Gaillimh, Ireland
Gaillimh, Ireland

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Sanami M.,Vornia Biomaterials Ltd. | Sanami M.,University of Bolton | Shtein Z.,Vornia Biomaterials Ltd. | Shtein Z.,Hebrew University of Jerusalem | And 11 more authors.
Biomedical Materials (Bristol) | Year: 2015

Collagen type I, in various physical forms, is widely used in tissue engineering and regenerative medicine. To control the mechanical properties and biodegradability of collagen-based devices, exogenous cross-links are introduced into the 3D supramolecular structure. However, potent cross-linking methods are associated with cytotoxicity, whilst mild cross-linking methods are associated with suboptimal mechanical resilience. Herein, we assessed the influence of resilin, a super-elastic and highly stretchable protein found within structures in arthropods where energy storage and long-range elasticity are needed, on the biophysical and biological properties of mildly cross-linked extruded collagen fibres. The addition of resilin-like protein in the 4-arm poly(ethylene glycol) ether tetrasuccinimidyl glutarate cross-linked collagen fibres resulted in a significant increase of stress and strain at break values and a significant decrease of modulus values. The addition of resilin-like protein did not compromise cell metabolic activity and DNA concentration. All groups are supported parallel to the longitudinal fibre axis cell orientation. Herein we provide evidence that the addition of resilin-like protein in mildly cross-linked collagen fibres improves their biomechanical properties, without jeopardising their biological properties. © 2015 IOP Publishing Ltd.


Sanami M.,Vornia Biomaterials Ltd. | Sanami M.,University of Bolton | Sweeney I.,Vornia Biomaterials Ltd. | Sweeney I.,University of Bolton | And 12 more authors.
Journal of Biomedical Materials Research - Part B Applied Biomaterials | Year: 2016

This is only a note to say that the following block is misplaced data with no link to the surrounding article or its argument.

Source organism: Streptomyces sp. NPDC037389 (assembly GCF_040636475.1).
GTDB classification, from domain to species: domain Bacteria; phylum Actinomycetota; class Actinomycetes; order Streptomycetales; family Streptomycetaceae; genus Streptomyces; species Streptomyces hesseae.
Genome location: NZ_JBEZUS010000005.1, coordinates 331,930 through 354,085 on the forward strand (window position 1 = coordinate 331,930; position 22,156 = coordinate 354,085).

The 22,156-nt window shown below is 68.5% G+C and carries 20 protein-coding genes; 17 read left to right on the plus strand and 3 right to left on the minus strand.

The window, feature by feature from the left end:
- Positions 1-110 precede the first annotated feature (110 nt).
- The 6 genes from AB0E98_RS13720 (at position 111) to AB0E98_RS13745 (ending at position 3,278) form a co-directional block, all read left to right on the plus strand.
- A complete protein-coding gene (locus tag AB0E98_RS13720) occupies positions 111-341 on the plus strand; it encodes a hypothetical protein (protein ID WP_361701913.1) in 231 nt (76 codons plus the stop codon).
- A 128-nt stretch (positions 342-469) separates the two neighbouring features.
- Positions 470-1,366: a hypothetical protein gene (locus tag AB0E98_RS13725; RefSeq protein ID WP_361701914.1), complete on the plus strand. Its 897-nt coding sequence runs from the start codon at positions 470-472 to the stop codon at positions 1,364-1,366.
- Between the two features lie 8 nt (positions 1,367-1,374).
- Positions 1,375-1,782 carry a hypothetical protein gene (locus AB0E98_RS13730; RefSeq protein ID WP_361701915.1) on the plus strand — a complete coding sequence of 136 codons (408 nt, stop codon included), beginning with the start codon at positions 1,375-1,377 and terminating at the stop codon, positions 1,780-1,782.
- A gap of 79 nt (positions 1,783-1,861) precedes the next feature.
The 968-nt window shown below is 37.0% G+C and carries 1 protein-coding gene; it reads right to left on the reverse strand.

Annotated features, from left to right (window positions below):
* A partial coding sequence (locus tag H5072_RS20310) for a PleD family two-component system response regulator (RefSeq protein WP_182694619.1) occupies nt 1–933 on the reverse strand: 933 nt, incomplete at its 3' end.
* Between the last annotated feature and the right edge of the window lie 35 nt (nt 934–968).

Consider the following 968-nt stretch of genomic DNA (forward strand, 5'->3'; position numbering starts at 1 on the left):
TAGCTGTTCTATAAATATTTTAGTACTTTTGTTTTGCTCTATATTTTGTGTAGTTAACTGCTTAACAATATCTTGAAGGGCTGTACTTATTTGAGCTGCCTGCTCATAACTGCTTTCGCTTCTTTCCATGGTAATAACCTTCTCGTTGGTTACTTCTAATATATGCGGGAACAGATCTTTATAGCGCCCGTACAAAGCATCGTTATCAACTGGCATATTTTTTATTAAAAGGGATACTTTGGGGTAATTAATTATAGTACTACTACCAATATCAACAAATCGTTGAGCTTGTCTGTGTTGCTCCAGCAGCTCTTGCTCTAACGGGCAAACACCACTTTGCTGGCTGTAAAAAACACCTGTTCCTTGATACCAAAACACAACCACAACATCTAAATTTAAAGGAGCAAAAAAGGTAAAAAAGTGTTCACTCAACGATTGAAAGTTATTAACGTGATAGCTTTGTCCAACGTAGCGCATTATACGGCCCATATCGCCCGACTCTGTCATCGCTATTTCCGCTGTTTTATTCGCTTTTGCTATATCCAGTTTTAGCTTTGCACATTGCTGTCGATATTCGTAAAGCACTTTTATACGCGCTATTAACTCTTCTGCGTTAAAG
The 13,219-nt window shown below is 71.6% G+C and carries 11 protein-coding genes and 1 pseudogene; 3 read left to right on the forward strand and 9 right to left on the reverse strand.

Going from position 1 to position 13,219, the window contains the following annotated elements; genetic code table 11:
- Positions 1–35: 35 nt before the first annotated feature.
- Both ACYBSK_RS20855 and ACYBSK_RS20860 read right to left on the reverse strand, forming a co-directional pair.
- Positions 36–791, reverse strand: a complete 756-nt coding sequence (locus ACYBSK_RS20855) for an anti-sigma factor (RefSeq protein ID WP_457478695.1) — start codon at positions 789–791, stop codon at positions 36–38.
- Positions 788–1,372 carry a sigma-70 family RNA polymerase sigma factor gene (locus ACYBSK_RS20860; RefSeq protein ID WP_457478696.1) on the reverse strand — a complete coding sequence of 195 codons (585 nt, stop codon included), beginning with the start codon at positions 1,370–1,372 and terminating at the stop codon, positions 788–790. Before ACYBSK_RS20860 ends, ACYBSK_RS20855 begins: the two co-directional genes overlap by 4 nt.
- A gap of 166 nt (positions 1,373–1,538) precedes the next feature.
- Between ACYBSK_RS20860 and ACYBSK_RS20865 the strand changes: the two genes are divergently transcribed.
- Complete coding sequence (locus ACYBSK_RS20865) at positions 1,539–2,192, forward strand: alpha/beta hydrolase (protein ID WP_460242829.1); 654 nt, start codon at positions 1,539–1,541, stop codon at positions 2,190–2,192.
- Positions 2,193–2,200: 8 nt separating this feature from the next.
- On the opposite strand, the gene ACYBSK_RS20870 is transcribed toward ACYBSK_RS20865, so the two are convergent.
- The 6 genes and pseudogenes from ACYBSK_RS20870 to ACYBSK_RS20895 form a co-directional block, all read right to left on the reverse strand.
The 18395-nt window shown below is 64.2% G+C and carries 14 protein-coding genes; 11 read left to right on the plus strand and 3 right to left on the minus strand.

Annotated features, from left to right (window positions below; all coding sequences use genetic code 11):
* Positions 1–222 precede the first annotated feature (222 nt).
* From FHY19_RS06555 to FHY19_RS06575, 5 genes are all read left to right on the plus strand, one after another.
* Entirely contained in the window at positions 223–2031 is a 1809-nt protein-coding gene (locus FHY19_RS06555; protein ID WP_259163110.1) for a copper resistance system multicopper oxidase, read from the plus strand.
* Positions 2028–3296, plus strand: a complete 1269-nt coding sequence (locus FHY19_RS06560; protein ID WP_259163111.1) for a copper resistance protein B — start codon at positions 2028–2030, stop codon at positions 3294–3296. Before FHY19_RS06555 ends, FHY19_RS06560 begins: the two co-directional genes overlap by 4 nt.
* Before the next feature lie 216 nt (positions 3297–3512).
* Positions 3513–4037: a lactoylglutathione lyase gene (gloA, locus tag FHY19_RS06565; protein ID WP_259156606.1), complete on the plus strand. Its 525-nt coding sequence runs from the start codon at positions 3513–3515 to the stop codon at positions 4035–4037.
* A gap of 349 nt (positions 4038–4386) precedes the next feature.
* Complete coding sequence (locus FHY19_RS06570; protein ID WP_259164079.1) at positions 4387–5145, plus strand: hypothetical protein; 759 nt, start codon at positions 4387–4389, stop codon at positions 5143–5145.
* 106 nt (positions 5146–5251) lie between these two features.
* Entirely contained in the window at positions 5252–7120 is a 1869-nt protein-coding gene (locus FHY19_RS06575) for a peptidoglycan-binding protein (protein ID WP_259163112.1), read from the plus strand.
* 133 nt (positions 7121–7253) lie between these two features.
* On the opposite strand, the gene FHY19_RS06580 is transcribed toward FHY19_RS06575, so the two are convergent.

Various chemical, natural, or synthetic in origin, crosslinking methods have been proposed over the years to stabilise collagen fibers. However, an optimal method has yet to be identified. Herein, we ventured to assess the potential of 4-star poly(ethylene glycol) ether tetrasuccinimidyl glutarate, as opposed to glutaraldehyde (GTA), genipin and carbodiimide, on the structural, physical and biological properties of collagen fibers. The 4-star poly(ethylene glycol) ether tetrasuccinimidyl glutarate induced an intermedium surface smoothness, denaturation temperature and swelling. The 4-star poly(ethylene glycol) ether tetrasuccinimidyl glutarate fibers had significantly higher stress at break values than the carbodiimide fibers, but significantly lower than the GTA and genipin fibers. With respect to strain at break, no significant difference was observed among the crosslinking treatments. The 4-star poly(ethylene glycol) ether tetrasuccinimidyl glutarate fibers exhibited significantly higher cell metabolic activity and DNA concentration that all other crosslinking treatments, promoted consistently cellular elongation along the longitudinal fiber axis and by day 7 they were completely covered by cells. Collectively, this work clearly demonstrates the potential of 4-star poly(ethylene glycol) ether tetrasuccinimidyl glutarate as collagen crosslinker. © 2015 Wiley Periodicals, Inc. J Biomed Mater Res Part B: Appl Biomater, 104B: 914–922, 2016. © 2015 Wiley Periodicals, Inc.

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